The licence of our current Learning Management System (aka Virtual Learning Environment) runs out at the end of 2010 and we’ve been busy doing a review/evaluation for a new LMS/VLE. It’s been most opportune that there has been a lively debate (across the interwebs) regarding the VLE and whether or not it’s dead, and/or, long live the Personal Learning Environment (PLE). [Recently a new term has been suggested by Mary Bold: Learning Management Platform or LMP (link courtesy of Mark Smithers)]
A number of thoughtful blog posts have addressed the topic and this has led to a useful debate on the difference between the VLE and the PLE. I’ve listed a number of these post below and you might also be interested in viewing the video of the debate at the ALT-C ‘VLE is dead’ symposium.
- Steve Wheeler: Two fingered salute (a post that helped spark the debate)
- Donna Hay: Web 2.0 v VLEs (make sure you look for Part 2 as well)
- James Clay: It’s not dead… yet…
- Lindsay Jordan: The VLE/PLE debate
- Dan Stucke: The VLE debate, my thoughts
- Matt Lingard: VL-istically speaking
I’ve also just come across Mike Bogle’s recent post: Addressing the Big Picture, where he asks questions about the suitability of a LMS for learning. These (management)systems are good for many things but can fall down in providing opportunities & flexibility for learning.
All this is healthy discussion and useful for us all as we wrestle with what learning, teaching, and education might be/come in the future.
Part of our process involved setting a range of evaluation criteria, running some vendor session, having academics staff complete a number of scenarios in each product. All this has happened alongside other evaluations streams such as; total cost of ownership, technical such as technical and streams. It’s good to see that we are investing some resources in trying to do as thorough job as possible in a limited time frame.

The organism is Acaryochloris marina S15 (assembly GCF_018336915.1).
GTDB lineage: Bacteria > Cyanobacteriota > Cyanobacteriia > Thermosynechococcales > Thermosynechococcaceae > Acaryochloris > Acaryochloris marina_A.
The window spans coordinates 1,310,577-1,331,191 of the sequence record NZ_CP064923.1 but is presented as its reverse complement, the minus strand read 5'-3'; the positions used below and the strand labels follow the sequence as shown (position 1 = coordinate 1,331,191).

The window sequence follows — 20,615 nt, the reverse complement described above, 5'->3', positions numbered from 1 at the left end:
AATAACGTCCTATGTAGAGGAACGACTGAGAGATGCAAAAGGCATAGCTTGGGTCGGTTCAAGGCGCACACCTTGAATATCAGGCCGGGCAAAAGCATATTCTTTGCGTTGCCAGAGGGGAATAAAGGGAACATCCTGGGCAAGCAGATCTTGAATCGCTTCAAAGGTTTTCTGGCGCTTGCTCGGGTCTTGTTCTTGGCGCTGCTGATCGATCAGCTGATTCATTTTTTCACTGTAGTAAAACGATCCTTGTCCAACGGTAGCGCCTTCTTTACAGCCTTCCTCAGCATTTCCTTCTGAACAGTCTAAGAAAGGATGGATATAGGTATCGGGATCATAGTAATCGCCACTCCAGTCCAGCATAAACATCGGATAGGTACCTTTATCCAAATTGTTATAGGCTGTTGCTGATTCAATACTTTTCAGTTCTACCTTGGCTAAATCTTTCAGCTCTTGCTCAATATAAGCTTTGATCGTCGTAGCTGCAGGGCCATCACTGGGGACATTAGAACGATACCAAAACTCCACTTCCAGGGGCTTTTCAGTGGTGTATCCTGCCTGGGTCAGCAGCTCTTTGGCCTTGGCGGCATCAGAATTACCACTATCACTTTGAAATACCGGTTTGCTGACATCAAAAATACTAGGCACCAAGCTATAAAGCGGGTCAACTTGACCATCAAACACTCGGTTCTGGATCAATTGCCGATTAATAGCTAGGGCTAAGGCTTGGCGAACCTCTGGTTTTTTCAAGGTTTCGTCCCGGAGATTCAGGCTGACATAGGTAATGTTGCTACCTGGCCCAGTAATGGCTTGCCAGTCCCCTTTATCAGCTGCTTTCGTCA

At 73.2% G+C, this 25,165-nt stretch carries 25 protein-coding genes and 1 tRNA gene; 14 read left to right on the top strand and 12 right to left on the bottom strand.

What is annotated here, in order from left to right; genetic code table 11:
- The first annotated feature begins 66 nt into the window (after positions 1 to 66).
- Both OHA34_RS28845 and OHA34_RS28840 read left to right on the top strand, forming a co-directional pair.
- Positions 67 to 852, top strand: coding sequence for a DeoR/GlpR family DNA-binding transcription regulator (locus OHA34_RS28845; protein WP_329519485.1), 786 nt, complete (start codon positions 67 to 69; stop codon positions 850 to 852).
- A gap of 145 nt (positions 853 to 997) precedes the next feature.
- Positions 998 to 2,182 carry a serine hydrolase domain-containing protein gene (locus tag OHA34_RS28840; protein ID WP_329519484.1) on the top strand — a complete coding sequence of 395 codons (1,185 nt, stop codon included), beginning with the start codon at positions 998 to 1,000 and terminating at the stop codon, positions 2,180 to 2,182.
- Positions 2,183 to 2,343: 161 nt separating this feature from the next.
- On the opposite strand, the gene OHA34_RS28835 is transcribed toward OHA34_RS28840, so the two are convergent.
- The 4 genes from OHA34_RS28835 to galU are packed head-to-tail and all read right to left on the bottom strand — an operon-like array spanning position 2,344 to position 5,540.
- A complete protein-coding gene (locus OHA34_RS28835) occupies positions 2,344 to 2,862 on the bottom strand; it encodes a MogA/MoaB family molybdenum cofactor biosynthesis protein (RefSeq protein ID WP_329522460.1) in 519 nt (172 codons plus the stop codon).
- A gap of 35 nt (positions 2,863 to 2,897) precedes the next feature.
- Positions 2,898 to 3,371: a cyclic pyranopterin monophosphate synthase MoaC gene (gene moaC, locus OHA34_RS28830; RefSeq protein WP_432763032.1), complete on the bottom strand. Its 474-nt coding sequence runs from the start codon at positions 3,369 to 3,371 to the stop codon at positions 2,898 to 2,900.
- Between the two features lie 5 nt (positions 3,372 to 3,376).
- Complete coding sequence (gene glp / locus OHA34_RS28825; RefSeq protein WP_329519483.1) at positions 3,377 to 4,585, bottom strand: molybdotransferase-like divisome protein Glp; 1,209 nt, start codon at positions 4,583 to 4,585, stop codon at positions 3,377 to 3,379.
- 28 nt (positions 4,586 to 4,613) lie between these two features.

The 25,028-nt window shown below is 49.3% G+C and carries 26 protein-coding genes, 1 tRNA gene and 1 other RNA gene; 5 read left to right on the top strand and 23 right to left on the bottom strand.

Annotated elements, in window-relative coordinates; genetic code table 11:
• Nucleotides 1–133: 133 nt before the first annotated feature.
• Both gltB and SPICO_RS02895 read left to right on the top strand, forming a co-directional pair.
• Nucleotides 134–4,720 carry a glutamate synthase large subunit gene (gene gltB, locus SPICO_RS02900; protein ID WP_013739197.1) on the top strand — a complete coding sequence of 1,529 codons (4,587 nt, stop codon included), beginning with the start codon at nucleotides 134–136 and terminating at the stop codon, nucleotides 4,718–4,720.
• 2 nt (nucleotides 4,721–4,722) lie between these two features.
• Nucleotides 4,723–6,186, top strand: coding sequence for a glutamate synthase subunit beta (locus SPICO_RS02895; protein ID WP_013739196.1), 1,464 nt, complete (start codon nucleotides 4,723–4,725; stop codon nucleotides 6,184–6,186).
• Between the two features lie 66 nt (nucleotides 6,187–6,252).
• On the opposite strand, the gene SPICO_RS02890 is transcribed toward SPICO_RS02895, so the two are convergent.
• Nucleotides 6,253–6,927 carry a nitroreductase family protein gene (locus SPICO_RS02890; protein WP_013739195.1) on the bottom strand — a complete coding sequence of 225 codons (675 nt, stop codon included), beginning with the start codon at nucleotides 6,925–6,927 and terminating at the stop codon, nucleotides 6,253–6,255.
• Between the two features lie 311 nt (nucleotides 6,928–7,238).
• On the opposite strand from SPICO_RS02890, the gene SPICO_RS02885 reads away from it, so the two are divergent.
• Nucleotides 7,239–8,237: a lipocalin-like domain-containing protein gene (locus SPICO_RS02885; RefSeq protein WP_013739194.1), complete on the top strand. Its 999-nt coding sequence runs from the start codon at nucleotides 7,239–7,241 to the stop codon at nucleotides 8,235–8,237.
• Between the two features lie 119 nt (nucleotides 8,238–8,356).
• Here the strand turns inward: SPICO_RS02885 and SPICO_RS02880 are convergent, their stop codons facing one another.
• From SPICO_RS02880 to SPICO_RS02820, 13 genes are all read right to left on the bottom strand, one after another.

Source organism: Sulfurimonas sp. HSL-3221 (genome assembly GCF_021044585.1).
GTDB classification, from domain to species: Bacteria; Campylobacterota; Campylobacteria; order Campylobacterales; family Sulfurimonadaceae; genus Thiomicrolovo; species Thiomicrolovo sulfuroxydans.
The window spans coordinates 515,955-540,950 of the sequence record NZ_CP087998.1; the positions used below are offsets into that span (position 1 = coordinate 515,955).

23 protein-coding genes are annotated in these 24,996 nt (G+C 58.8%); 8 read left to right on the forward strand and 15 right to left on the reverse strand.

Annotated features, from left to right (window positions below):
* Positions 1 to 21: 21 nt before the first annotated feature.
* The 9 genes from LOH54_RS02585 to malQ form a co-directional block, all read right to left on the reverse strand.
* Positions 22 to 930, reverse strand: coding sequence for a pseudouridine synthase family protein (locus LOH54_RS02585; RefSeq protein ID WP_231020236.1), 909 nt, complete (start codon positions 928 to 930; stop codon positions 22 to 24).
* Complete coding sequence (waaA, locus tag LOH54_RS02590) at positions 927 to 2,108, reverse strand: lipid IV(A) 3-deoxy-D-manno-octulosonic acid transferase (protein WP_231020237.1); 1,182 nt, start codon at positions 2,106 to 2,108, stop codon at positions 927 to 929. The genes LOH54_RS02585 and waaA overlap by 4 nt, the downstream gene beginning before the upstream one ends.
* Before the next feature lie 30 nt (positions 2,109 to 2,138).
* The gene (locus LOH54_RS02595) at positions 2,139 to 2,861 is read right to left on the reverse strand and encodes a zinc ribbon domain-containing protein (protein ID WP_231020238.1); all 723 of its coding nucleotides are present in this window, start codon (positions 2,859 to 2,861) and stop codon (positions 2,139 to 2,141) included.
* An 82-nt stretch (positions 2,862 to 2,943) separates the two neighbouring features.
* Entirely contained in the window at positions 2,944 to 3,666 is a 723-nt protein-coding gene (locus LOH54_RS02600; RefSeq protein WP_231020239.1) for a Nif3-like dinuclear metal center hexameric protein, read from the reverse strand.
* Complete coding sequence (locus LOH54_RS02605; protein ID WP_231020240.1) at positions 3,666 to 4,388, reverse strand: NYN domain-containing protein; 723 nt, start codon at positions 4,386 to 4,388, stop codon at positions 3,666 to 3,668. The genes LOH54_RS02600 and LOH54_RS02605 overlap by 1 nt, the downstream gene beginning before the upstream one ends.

One of the most interesting experiences of the process at our institution so far has been to spend most of a day with stakeholders from across the institutions (except for any students) and talking about how a new LMS would impact the core purpose of our work tat the university. What struck me most about all the talking we did, was that we didn’t talk about technology – we spoke about learning and how a new LMS might support that. We also talked about a parallel system that could include an e-portfolio and be the basis of a PLE.
I believe we need to be careful when talking about purpose – what we expect an system or environment to provide or support. Maybe we need to remember to choose the appropriate tool for the job, but that means we need to have a good toolkit. A tradesman will have invested in a range of good tools, fit for purpose & that cover the extent of his ‘discipline’ (although I do know a plumber who uses a hammer almost exclusively). This would mean that an investment needs to made in good tools and some ‘training’ in how to use them. Are our institutions willing to invest in more than just the tools?
My take-home of all this? Maybe it’s no so much about which product we choose (they all seem to have the same range of functionality), it’s more about our understanding of learning in a changing world, what flexible education is, and what the strategic direction the institution is with regard to the type of life-long learner we want our students to develop into. As I heard George Siemens ask in a webinar recently, ‘Is the university there for it’s ability to provide a transformative experience for learners, or does it exist for it’s ability to be a utilitarian agent for pathways into a profession?’ In making the decision to choose a new system are we also taking the opportunity to rigorously examine our position (policy & framework) on (flexible) learning?